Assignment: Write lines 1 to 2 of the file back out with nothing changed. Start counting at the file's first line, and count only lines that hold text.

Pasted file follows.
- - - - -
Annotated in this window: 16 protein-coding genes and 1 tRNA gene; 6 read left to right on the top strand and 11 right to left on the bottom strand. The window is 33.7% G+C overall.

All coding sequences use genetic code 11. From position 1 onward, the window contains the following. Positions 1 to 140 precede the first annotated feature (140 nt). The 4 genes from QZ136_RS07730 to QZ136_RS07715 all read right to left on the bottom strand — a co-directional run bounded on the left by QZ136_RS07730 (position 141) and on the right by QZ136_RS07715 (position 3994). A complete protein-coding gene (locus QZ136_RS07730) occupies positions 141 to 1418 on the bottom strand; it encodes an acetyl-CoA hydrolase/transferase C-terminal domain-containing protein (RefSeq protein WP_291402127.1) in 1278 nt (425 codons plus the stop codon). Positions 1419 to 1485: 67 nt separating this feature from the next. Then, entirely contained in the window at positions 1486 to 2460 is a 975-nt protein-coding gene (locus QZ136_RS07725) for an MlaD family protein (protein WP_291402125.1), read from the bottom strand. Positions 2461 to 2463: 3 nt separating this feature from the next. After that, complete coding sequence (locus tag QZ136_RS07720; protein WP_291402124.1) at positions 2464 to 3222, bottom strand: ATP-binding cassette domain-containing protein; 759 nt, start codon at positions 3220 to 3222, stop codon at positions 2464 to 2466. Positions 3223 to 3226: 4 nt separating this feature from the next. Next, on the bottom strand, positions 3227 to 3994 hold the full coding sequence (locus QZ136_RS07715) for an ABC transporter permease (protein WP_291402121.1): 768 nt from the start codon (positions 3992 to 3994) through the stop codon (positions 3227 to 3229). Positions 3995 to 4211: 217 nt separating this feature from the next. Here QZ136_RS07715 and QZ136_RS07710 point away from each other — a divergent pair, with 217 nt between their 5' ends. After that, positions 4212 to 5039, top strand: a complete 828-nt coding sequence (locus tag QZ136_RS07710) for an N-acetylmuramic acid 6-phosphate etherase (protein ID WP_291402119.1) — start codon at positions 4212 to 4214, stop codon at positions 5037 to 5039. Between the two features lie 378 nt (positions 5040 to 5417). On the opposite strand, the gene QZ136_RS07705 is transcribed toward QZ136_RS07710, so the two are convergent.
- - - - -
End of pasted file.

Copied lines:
Annotated in this window: 16 protein-coding genes and 1 tRNA gene; 6 read left to right on the top strand and 11 right to left on the bottom strand. The window is 33.7% G+C overall.

All coding sequences use genetic code 11. From position 1 onward, the window contains the following. Positions 1 to 140 precede the first annotated feature (140 nt). The 4 genes from QZ136_RS07730 to QZ136_RS07715 all read right to left on the bottom strand — a co-directional run bounded on the left by QZ136_RS07730 (position 141) and on the right by QZ136_RS07715 (position 3994). A complete protein-coding gene (locus QZ136_RS07730) occupies positions 141 to 1418 on the bottom strand; it encodes an acetyl-CoA hydrolase/transferase C-terminal domain-containing protein (RefSeq protein WP_291402127.1) in 1278 nt (425 codons plus the stop codon). Positions 1419 to 1485: 67 nt separating this feature from the next. Then, entirely contained in the window at positions 1486 to 2460 is a 975-nt protein-coding gene (locus QZ136_RS07725) for an MlaD family protein (protein WP_291402125.1), read from the bottom strand. Positions 2461 to 2463: 3 nt separating this feature from the next. After that, complete coding sequence (locus tag QZ136_RS07720; protein WP_291402124.1) at positions 2464 to 3222, bottom strand: ATP-binding cassette domain-containing protein; 759 nt, start codon at positions 3220 to 3222, stop codon at positions 2464 to 2466. Positions 3223 to 3226: 4 nt separating this feature from the next. Next, on the bottom strand, positions 3227 to 3994 hold the full coding sequence (locus QZ136_RS07715) for an ABC transporter permease (protein WP_291402121.1): 768 nt from the start codon (positions 3992 to 3994) through the stop codon (positions 3227 to 3229). Positions 3995 to 4211: 217 nt separating this feature from the next. Here QZ136_RS07715 and QZ136_RS07710 point away from each other — a divergent pair, with 217 nt between their 5' ends. After that, positions 4212 to 5039, top strand: a complete 828-nt coding sequence (locus tag QZ136_RS07710) for an N-acetylmuramic acid 6-phosphate etherase (protein ID WP_291402119.1) — start codon at positions 4212 to 4214, stop codon at positions 5037 to 5039. Between the two features lie 378 nt (positions 5040 to 5417). On the opposite strand, the gene QZ136_RS07705 is transcribed toward QZ136_RS07710, so the two are convergent.